Developing affect-aware robot tutors

Spaulding, S. "Developing affect-aware robot tutors"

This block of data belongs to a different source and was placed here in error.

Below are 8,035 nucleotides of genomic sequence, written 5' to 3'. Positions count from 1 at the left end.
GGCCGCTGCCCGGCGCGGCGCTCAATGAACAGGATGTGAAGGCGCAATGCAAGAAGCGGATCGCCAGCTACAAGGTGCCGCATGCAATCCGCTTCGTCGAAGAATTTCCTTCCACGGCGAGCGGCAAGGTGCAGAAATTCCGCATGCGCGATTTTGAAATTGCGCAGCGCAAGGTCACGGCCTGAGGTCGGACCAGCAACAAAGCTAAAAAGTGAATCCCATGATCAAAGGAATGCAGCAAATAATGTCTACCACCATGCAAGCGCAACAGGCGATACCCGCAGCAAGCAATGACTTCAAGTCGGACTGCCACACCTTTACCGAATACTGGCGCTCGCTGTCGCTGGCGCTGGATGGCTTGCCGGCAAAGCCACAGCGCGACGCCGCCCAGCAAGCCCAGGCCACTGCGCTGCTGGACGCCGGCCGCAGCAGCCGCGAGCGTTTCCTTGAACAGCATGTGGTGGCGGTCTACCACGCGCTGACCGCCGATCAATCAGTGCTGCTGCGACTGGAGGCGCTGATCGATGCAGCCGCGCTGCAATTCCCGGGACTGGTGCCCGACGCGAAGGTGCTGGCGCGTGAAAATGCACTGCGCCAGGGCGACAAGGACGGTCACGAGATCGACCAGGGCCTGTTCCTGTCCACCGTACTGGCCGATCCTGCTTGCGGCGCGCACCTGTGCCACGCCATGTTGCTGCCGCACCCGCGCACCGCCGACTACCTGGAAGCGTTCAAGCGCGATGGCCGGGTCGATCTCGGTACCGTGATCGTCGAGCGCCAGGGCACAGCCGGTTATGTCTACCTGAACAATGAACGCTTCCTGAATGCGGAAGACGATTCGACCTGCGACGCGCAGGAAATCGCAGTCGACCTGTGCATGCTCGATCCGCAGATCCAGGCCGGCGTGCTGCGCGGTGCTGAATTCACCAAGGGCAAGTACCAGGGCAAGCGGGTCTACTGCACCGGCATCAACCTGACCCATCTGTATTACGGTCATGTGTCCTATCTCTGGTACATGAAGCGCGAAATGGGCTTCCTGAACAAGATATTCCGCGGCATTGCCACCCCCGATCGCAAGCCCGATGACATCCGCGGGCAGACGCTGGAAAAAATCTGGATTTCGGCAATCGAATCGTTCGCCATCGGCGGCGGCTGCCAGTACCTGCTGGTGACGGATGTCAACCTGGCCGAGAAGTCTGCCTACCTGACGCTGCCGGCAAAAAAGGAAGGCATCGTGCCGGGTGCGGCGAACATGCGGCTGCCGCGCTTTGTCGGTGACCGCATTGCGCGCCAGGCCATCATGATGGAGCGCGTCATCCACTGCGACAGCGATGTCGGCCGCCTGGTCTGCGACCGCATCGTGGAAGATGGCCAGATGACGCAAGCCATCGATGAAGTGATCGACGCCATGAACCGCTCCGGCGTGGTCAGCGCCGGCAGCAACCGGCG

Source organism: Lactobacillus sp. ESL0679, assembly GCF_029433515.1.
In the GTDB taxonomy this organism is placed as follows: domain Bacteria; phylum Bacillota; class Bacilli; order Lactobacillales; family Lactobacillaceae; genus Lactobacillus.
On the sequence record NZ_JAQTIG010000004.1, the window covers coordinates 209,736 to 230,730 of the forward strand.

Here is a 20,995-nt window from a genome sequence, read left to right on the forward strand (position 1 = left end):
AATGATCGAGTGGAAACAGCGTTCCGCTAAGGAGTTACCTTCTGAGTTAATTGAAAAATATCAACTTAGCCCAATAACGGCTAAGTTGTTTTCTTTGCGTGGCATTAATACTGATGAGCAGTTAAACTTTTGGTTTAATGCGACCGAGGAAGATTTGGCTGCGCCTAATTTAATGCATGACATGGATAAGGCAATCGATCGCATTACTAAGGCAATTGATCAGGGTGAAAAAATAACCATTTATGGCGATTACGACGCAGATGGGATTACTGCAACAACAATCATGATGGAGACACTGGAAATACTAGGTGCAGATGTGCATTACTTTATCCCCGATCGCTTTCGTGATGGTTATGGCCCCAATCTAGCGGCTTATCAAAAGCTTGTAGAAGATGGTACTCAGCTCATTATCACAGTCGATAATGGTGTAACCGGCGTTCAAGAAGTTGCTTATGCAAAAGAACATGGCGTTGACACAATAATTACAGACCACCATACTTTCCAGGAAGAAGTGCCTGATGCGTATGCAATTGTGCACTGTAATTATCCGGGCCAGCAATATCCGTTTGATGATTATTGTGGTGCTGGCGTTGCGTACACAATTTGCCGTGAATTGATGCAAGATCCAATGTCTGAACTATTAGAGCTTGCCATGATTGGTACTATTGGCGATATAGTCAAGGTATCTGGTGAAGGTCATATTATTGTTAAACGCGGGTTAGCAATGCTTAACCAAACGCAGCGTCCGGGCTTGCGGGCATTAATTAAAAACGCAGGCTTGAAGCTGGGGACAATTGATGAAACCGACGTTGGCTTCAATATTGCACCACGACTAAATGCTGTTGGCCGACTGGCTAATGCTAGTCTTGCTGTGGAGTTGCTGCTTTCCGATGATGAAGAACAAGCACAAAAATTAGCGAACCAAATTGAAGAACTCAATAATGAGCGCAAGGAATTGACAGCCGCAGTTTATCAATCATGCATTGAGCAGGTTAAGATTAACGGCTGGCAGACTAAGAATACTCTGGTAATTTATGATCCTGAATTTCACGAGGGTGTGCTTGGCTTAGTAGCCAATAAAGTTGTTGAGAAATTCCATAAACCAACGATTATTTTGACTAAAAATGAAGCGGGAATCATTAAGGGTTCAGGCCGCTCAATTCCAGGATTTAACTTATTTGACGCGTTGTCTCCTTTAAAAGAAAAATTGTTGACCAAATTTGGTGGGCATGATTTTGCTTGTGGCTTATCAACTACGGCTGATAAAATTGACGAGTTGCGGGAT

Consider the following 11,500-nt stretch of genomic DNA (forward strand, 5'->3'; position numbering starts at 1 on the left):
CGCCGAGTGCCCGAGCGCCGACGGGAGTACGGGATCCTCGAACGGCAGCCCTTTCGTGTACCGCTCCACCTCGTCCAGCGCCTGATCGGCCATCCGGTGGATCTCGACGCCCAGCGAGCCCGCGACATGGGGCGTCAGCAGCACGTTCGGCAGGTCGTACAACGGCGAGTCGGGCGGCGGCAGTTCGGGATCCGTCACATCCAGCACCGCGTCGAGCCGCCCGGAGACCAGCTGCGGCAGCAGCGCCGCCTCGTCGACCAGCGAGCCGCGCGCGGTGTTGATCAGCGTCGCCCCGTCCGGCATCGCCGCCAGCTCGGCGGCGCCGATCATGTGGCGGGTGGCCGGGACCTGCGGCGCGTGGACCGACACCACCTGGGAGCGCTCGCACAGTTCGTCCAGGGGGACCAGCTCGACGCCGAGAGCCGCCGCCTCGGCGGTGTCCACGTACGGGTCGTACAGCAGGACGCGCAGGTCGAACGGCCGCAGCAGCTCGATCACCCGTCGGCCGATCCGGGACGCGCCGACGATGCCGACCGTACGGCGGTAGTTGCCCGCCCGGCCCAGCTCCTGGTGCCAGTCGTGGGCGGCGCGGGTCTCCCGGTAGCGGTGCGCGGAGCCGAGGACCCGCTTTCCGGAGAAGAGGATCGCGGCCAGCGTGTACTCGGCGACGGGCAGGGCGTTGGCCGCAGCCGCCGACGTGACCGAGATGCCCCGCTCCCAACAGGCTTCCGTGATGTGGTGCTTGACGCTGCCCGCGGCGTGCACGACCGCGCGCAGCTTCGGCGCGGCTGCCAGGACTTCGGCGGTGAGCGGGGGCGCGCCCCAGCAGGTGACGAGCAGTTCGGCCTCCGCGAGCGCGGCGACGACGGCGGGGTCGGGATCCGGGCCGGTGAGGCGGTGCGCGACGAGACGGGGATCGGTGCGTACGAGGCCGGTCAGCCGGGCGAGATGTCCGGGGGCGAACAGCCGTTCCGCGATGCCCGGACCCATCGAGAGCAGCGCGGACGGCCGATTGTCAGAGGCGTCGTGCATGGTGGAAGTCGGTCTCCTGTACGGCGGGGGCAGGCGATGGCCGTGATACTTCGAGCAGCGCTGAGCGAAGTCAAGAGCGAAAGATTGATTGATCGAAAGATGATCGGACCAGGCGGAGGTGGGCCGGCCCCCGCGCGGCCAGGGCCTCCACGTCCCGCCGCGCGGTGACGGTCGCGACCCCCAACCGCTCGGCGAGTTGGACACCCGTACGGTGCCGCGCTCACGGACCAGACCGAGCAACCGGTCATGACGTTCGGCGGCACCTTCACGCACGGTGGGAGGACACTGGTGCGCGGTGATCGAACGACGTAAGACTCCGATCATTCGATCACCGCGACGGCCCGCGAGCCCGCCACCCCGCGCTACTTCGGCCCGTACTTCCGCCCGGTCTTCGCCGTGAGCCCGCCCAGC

In recent years there has been a renewed enthusiasm for the power of computer systems and digital technology to reinvent education. One-on-one tutoring is a highly effective method for increasing student learning, but the supply of students vastly outpaces the number of available teachers. Computational tutoring systems, such as educational software or interactive robots, could help bridge this gap. One problem faced by all tutors, human or computer, is assessing a student's knowledge: how do you determine what another person knows or doesn't know? Previous algorithmic solutions to this problem include the popular Bayesian Knowledge Tracing algorithm and other inferential methods. However, these methods do not draw on the affective signals that good human teachers use to assess knowledge, such as indications of discomfort, engagement, or frustration. This thesis aims to make understanding affect a central component of a knowledge assessment system, validated on a dataset collected from interactions between children and a robot learning companion. In this thesis I show that (1) children emote more when engaging in an educational task with an embodied social robot, compared to a tablet and (2) these emotional signals improve the quality of knowledge inference made by the system. Together this work establishes both human-centered and algorithmic motivations for further development of robotic systems that tightly integrate affect understanding and complex models of inference with interactive, educational robots.

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